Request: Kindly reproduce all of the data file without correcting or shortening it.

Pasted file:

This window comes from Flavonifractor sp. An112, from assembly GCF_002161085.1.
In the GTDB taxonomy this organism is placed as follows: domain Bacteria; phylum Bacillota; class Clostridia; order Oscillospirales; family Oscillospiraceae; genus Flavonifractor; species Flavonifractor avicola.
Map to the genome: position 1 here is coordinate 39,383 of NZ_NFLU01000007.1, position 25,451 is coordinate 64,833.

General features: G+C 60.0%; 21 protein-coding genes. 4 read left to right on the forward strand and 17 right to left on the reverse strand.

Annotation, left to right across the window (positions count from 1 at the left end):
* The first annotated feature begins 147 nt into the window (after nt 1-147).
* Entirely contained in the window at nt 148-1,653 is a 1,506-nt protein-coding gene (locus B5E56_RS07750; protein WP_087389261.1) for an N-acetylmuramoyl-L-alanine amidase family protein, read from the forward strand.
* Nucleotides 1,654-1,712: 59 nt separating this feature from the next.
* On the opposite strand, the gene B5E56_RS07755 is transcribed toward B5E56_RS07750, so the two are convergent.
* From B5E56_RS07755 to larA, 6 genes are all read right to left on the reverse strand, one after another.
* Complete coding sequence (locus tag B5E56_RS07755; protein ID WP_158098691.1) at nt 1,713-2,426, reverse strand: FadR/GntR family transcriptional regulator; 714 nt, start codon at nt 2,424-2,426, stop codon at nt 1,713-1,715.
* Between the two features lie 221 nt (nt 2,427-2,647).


This window comes from Flavonifractor sp. An112, from assembly GCF_002161085.1.
In the GTDB taxonomy this organism is placed as follows: domain Bacteria; phylum Bacillota; class Clostridia; order Oscillospirales; family Oscillospiraceae; genus Flavonifractor; species Flavonifractor avicola.
Map to the genome: position 1 here is coordinate 39,383 of NZ_NFLU01000007.1, position 25,451 is coordinate 64,833.

General features: G+C 60.0%; 21 protein-coding genes. 4 read left to right on the forward strand and 17 right to left on the reverse strand.

Annotation, left to right across the window (positions count from 1 at the left end):
* The first annotated feature begins 147 nt into the window (after nt 1-147).
* Entirely contained in the window at nt 148-1,653 is a 1,506-nt protein-coding gene (locus B5E56_RS07750; protein WP_087389261.1) for an N-acetylmuramoyl-L-alanine amidase family protein, read from the forward strand.
* Nucleotides 1,654-1,712: 59 nt separating this feature from the next.
* On the opposite strand, the gene B5E56_RS07755 is transcribed toward B5E56_RS07750, so the two are convergent.
* From B5E56_RS07755 to larA, 6 genes are all read right to left on the reverse strand, one after another.
* Complete coding sequence (locus tag B5E56_RS07755; protein ID WP_158098691.1) at nt 1,713-2,426, reverse strand: FadR/GntR family transcriptional regulator; 714 nt, start codon at nt 2,424-2,426, stop codon at nt 1,713-1,715.
* Between the two features lie 221 nt (nt 2,427-2,647).